From Sharon High School's AP Biology Class

The Red-eyed Tree Frog, Agalychnis callidryas
The Red-eyed Tree Frog, Agalychnis callidryas

Amphibians (class Amphibia) are a sub-division of four-legged vertebrates comprised of about 4,800 species; their common characteristics include undergoing metamorphosis, being cold-blooded, and laying eggs in water. Their ancestors are considered to be the first tetrapods (vertebrates with two pairs of limbs) to spend a considerable amount of time on land, thus forming the crucial link between fishes and terrestrial reptiles. The word "amphibian" means "two lives" and is a reference to the metamorphosis of many frogs. Amphibians are distributed world-wide, but barely exist in Antarctica and Greenland (10 AN). Most species exist in the tropics; the rest are found in token amounts around the world, except in places with no water or permafrost. (JE)

  • Contents
1 Evolutionary history
2 Diagnostic characteristics
3 Acquiring and digesting food
4 Sensing the environment
5 Locomotion
6 Respiration
7 Metabolic waste removal
8 Circulation
9 Self-protection
10 Osmotic balance
11 Temperature balance
12 Conservation

The origin of tetrapods
The origin of tetrapods

Evolutionary history

Amphibians evolved during the Devonian period over a 50-million-year period from 400 to 350 million years ago. By that time, many plants and arthropods already inhabited land, while large vegetation was beginning to evolve. Terrestrial ecosystems were being transformed. Plants at the edges of ponds and swamps provided a new source of food for fish. Over time, certain fish evolved lungs and limbs, enabling them to live in shallower water and paving the way for breathing and walking on land. After tens of millions of years, the transition from water to land resulted in the first amphibians.

During the early Carboniferous period, adaptive radiation gave rise to a great number of amphibians. Because they were the first terrestrial tetrapods, amphibians had plenty of food and little competition. Their proliferation and diversity has earned the Carboniferous period a nickname: the "age of amphibians." In the late Carboniferous period, however, amphibian numbers and diversity began to decline. Today's species of amphibians in fact resemble species dating back to the Triassic period of 245 million years ago.

Diagnostic characteristics

Class Amphibia can be divided into three orders:
Tiger salamander (5RM)
Tiger salamander (5RM)

Order Urodela (meaning "tailed ones") are salamanders. They number about 500 species. Some live only in the water or on land, but many live in water as larvae and on land as adults. Salamanders are primarily a norther temperate group found in North America, Europe, and Asia. They live in rivers, streams, and ponds; on land, they live under rocks, logs, and moist leaf litter (CH 6).

Blue poison dart frog (5RM)
Blue poison dart frog (5RM)

Order Anura (meaning "tail-less ones") are frogs. They number nearly 4,200 species. Frogs are better adapted to moving on land than urodeles. Most frogs undergo metamorphosis, a process that is the namesake of all amphibians. They are the most dispersed of amphibians (10 AN). Frogs range from deserts to rainforests, and they are found everywhere with the exceptions of Greenland and Antarctica (CH 6).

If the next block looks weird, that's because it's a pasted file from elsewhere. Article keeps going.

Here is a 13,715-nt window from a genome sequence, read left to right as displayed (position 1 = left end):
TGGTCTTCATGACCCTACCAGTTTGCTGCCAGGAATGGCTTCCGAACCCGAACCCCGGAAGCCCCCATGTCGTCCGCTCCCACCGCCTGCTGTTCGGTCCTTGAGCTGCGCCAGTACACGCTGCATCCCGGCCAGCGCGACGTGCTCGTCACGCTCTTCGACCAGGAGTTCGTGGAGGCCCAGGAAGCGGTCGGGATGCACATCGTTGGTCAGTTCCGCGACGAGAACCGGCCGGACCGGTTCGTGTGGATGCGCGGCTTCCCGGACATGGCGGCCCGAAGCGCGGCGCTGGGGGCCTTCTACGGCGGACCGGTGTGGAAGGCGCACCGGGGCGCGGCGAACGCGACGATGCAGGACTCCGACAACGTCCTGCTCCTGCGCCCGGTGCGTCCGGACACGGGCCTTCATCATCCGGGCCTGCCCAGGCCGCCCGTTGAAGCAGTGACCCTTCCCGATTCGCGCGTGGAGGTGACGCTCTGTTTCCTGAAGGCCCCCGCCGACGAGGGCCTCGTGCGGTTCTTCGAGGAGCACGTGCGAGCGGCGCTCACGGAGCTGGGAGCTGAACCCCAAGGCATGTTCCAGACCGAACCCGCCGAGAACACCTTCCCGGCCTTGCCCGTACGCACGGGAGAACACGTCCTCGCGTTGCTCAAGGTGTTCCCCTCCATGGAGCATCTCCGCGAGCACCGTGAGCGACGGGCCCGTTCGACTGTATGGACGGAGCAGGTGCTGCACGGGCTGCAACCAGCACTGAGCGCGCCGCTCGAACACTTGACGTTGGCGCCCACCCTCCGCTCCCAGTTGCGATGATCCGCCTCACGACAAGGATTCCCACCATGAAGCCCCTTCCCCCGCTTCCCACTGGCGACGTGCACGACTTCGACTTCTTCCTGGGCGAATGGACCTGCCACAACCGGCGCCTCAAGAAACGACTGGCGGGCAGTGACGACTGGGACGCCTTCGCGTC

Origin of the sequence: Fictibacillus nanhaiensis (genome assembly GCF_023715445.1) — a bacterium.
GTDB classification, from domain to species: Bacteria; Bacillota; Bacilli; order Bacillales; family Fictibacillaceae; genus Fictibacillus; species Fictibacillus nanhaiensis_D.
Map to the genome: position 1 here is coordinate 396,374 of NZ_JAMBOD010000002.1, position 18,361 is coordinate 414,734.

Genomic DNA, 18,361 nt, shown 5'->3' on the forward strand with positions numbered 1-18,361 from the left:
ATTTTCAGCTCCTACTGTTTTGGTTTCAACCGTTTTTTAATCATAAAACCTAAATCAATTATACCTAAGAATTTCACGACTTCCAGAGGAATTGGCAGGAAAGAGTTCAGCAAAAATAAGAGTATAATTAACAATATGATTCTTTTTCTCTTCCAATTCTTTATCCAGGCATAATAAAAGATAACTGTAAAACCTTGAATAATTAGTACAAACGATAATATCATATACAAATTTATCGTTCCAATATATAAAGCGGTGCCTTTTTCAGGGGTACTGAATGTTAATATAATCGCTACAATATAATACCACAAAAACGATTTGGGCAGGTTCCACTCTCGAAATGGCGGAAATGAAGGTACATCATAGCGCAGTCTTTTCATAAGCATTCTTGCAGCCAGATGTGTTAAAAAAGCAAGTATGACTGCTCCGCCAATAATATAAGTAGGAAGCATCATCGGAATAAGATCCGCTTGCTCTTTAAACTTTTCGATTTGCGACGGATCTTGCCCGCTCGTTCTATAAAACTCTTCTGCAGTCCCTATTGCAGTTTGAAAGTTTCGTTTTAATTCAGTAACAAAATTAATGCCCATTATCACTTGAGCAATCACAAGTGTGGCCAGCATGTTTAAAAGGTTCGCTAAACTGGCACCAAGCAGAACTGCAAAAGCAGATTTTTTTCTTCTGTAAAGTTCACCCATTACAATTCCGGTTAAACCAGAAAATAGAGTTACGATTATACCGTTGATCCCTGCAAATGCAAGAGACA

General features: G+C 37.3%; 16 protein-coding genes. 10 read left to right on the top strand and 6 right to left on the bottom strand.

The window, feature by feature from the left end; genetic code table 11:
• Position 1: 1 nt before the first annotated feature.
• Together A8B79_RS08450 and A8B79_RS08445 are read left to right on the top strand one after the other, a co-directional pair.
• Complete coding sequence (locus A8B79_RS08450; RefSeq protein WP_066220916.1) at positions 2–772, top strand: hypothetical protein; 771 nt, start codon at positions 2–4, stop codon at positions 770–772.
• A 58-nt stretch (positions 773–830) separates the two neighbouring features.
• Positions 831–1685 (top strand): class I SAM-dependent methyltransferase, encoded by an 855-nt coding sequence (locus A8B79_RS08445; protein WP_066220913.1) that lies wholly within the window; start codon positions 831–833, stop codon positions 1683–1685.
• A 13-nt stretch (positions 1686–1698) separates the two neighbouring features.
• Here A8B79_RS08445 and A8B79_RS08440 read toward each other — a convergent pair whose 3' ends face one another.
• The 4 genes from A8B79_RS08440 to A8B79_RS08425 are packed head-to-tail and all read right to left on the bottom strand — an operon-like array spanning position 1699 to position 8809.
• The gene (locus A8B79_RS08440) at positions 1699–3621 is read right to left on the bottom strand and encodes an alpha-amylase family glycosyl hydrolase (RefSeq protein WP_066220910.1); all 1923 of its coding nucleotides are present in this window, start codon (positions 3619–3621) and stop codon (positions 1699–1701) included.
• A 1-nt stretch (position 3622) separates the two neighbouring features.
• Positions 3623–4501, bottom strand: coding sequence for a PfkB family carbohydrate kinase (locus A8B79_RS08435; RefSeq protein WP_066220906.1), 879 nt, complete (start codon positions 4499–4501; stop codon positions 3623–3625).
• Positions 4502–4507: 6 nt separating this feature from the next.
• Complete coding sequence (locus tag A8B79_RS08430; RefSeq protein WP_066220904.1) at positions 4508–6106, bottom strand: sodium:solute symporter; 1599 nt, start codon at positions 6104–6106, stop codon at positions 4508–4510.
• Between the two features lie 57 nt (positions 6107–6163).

A family of caecilians (5RM)
A family of caecilians (5RM)

Order Apoda (meaning "legless ones") are caecilians. They number only 150 species. Superficially, caecilians resemble earthworms or snakes. They live underground and are the least explored group of amphibians. Caecilians are found in tropical Africa, Southeast Asia, and in the New World from S. Mexico to N. Argentina. They live in streams, under debris, and along root channels (CH 6).

All amphibians are ectothermic vertebrates with three-chambered hearts. Most respire through lungs, skin, or a combination of both. Their skin is generally smooth and moist, devoid of fur, feathers, and scales. With the exception of Apodans, amphibians are four-legged. Often frogs are distinguished from the group of species commonly called toads, but in fact all toads are actually frogs: members of the family Bufonidae, generally having short hind legs more suitable for walking and drier, warty skin; toads usually prefer drier climates than most frogs. (AR 16)

As their name suggests, one of the most striking characteristics of amphibians is that they live both in water and on land. Unlike other tetrapods such as birds and reptiles, amphibians do not have terrestrially-adapted eggs; that is, their eggs lack a shell and dehydrate quickly in air. As a result, most amphibians live close to water and lay their eggs in ponds, swamps, or other moist environments. Reproduction involves external fertilization in water: the male grasps the female, the female lays her eggs, and the male releases his sperm over them. Because amphibians often lay a huge number of eggs and invest little parental care, mortality is high for their young. They can be said to exhibit a Type III survivorship curve.

Amphibians have a double-channeled hearing system, green rods in their retinas (for differentiating between hues) and two-part (pedicellate) teeth (EG 8).

Another, well-known attribute of frogs is metamorphosis. The tadpole is its legless larval stage; over time, legs develop while gills and the lateral line system disappear. The adult frog possesses lungs, external eardrums, and a digestive system adapted to a carnivorous diet. Take a look, for example, at the life cycle of the North American toad. (6DC)

There are exceptions: some amphibians live only in water or on land, and many do not undergo metamorphosis. Some species show paedomorphosis instead; adults still have gills and other larval qualities.

Acquiring and digesting food